Schools June

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Legal bid to stop schools reopening in June fails – what happens now?

A challenge to stop children returning to school in June has fizzled out on Tuesday – but what does the court ruling now mean for our learners?

Schools June

Photo: Adobe Stock

The Department of Education (DoE) has emerged victorious in court on Tuesday, despite winning a case on a technicality. But, the ruling still counts all the same: Schools can reopen in June if the government are happy to do so – and there is little left to derail their progress.

Department of Education wins court battle

The Tebeila Institute of Leadership, Governance and Training were the applicants trying to halt the reopening of schools next month. But they were prevented from arguing their case due to a poor choice of location. The meritS of whether that can be justified will be argued, but the DoE will not be complaining:

“Judge Gerrit Muller dismissed the case this afternoon saying that Limpopo High Court had no jurisdiction over the matter. He says the competent court would have been the Gauteng Division of the Court in Pretoria because that is where the offices of the Minister and the Department are located, not Polokwane in Limpopo.”

“On the substance of the matter, the Department argued that the contemplated reopening of schools had been developed with provinces, other government departments, all stakeholders and civil society through a consultative process over many weeks. The announcement of the Minister proposed tentative dates only.”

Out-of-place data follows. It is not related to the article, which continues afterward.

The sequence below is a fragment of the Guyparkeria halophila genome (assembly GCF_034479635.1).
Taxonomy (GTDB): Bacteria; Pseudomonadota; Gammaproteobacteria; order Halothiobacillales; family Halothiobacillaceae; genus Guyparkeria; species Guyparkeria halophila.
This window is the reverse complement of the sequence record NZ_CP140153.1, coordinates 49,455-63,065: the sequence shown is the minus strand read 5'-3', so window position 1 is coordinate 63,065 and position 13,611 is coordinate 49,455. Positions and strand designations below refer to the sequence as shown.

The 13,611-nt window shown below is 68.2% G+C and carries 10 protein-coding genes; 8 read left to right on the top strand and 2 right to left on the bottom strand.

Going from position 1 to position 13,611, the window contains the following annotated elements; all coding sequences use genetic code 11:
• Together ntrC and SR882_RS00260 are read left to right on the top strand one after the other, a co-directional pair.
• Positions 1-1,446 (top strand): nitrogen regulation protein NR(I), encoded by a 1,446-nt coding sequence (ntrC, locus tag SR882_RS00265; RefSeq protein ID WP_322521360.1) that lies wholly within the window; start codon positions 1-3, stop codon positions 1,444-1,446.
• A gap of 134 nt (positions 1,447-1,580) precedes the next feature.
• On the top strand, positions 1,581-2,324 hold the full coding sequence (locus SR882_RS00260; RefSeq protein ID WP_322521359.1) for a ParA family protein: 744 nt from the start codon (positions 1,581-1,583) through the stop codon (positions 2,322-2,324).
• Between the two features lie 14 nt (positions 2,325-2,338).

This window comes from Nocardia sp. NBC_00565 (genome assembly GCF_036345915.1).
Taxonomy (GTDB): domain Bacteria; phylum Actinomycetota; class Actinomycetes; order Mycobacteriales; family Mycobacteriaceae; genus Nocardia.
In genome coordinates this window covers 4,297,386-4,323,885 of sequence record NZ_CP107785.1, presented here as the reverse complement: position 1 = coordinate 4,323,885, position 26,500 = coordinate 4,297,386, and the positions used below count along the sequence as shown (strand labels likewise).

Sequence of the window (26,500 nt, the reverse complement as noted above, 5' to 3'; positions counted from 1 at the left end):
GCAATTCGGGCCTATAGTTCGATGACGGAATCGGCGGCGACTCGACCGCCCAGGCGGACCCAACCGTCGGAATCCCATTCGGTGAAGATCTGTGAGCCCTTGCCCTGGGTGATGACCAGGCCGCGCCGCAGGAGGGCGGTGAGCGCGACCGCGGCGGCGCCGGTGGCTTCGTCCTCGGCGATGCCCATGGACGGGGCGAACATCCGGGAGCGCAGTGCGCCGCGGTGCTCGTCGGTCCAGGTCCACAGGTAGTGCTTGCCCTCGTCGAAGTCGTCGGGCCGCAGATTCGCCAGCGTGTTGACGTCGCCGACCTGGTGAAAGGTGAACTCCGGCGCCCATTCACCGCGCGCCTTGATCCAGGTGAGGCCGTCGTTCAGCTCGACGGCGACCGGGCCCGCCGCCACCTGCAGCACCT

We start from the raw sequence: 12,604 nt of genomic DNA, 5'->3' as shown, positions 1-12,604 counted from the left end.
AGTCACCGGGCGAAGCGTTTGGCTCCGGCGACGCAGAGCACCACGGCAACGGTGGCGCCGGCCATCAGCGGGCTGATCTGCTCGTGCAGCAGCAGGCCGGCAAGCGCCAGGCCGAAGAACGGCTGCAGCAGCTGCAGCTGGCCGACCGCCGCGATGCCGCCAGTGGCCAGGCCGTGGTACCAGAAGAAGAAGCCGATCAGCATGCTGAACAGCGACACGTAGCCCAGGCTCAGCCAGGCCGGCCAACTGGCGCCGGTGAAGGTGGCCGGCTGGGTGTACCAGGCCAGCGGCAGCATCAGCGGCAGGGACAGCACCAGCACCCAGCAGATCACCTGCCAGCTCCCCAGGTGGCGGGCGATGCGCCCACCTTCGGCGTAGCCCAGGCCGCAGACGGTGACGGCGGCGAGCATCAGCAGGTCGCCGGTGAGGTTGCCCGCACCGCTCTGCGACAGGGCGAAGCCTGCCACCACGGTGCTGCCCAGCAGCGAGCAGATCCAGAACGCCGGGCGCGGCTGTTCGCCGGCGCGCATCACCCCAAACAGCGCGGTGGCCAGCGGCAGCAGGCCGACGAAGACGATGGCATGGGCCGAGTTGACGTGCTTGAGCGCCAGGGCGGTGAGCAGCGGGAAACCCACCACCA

When will South African children go back to school, and what happens next?

The judgement essentially gives Angie Motshekga and her ministry permission to press ahead. South Africa may well remain under the restrictive stage of Level 4 lockdown by the proposed ‘back to school’ date of 1 June. But whatever the regulations state, education officials will have several hoops to jump through first

  • A final date for schools to re-open will be informed by the readiness of each institution
  • It will only be set in stone when the National Command Centre has approved the school recovery plans.
  • Risk assessments must be conducted at all schools before they open again.
  • The Health Department must also sign off any school reopening plans before they become official.
  • Despite the case being won by a technicality, it seems the decision won’t be challenged – and the DoE can continue unobstructed.